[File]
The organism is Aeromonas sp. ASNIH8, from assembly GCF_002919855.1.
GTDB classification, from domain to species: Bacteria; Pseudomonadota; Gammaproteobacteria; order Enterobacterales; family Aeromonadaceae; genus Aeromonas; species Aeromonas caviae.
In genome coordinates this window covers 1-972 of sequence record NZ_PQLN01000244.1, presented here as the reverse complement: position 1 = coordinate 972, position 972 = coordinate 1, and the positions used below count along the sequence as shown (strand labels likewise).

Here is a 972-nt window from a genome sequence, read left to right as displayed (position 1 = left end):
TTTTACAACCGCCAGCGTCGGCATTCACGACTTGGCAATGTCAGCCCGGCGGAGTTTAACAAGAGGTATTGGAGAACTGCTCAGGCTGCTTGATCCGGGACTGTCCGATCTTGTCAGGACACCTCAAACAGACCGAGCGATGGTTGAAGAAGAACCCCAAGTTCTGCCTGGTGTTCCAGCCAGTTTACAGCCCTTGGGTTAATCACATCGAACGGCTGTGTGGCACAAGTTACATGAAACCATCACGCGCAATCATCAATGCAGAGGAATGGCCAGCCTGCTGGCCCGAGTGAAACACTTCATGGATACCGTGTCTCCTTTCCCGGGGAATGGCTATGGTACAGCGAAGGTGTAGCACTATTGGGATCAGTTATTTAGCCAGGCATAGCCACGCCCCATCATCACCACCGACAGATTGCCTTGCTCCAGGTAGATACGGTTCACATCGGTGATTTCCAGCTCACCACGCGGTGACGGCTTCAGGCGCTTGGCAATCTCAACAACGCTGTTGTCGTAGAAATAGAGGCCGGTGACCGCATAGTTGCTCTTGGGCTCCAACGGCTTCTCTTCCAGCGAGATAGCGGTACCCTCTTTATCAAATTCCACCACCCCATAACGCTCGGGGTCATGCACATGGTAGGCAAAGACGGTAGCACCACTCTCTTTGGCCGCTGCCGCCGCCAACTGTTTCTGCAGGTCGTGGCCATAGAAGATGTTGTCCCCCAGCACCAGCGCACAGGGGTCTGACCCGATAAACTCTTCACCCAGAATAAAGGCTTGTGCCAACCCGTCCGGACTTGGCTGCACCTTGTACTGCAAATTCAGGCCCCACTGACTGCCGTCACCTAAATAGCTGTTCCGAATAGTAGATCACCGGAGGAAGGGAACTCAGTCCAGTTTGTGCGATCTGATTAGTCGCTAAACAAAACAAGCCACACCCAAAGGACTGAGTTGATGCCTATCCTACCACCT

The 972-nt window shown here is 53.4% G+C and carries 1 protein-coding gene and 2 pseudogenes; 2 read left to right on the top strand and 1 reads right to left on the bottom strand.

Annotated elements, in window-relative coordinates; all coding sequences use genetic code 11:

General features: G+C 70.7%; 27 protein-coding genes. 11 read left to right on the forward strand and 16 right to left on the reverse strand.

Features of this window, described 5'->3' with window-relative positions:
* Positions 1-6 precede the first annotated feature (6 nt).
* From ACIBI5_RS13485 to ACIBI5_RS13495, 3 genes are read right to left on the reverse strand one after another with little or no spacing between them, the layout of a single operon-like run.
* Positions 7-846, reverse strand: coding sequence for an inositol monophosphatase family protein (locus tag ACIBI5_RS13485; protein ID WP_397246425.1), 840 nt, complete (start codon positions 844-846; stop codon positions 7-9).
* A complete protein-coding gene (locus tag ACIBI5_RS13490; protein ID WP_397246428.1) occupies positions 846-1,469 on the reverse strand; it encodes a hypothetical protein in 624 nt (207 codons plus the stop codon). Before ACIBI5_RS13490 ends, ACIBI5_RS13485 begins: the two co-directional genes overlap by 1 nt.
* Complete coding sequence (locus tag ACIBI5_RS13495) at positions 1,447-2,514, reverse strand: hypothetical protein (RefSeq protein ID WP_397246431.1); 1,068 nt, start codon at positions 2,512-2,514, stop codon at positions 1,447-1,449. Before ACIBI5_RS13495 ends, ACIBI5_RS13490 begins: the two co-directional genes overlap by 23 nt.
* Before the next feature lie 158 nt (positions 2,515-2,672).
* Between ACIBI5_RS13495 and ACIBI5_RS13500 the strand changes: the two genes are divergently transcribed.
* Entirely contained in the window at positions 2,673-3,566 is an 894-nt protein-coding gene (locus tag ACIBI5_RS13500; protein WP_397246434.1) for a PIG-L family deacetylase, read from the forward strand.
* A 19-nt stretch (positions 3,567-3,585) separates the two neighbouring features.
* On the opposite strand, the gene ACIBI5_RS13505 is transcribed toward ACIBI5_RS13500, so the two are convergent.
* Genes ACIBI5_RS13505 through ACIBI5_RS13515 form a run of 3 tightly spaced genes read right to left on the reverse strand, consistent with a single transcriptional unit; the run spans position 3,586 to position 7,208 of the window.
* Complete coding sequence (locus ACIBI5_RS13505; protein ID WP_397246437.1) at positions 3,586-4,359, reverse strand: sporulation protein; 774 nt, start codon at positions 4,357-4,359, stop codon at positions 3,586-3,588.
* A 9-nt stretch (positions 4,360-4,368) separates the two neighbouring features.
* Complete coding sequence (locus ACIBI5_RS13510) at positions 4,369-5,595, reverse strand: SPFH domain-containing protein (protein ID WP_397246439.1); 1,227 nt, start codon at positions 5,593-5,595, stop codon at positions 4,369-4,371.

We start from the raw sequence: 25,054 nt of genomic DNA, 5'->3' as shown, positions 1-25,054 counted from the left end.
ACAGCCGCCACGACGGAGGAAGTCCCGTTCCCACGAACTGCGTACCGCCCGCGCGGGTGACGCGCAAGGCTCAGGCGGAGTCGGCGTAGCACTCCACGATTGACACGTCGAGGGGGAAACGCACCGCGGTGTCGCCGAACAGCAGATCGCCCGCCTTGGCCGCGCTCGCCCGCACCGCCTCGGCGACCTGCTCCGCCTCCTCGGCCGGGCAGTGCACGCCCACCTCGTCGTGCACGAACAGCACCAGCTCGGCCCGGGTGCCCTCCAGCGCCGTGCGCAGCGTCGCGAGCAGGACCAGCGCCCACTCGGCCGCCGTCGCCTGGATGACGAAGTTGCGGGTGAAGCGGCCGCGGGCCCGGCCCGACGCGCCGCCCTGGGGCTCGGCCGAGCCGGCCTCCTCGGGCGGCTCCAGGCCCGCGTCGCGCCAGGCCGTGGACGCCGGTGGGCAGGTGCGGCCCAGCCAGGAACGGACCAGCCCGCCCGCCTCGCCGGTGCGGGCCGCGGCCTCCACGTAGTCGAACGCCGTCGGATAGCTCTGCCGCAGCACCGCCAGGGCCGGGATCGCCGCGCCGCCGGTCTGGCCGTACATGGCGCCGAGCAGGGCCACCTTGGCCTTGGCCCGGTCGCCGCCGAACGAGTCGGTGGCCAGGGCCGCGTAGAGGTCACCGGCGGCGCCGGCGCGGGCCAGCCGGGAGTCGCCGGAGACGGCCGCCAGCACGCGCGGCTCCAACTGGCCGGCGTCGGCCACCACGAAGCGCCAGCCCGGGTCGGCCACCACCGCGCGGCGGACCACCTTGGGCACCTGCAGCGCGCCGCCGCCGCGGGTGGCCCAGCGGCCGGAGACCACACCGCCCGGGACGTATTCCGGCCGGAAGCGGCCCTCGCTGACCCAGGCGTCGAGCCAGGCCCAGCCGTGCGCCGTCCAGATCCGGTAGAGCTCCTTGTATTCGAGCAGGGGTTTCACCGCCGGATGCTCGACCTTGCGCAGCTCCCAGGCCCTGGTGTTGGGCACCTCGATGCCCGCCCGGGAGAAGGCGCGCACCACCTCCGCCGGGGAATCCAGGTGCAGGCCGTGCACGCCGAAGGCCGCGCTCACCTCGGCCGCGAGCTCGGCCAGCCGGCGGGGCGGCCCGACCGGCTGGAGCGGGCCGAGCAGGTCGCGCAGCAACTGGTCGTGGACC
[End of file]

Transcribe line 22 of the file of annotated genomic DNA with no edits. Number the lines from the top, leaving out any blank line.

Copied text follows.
* A 9-nt stretch (positions 4,360-4,368) separates the two neighbouring features.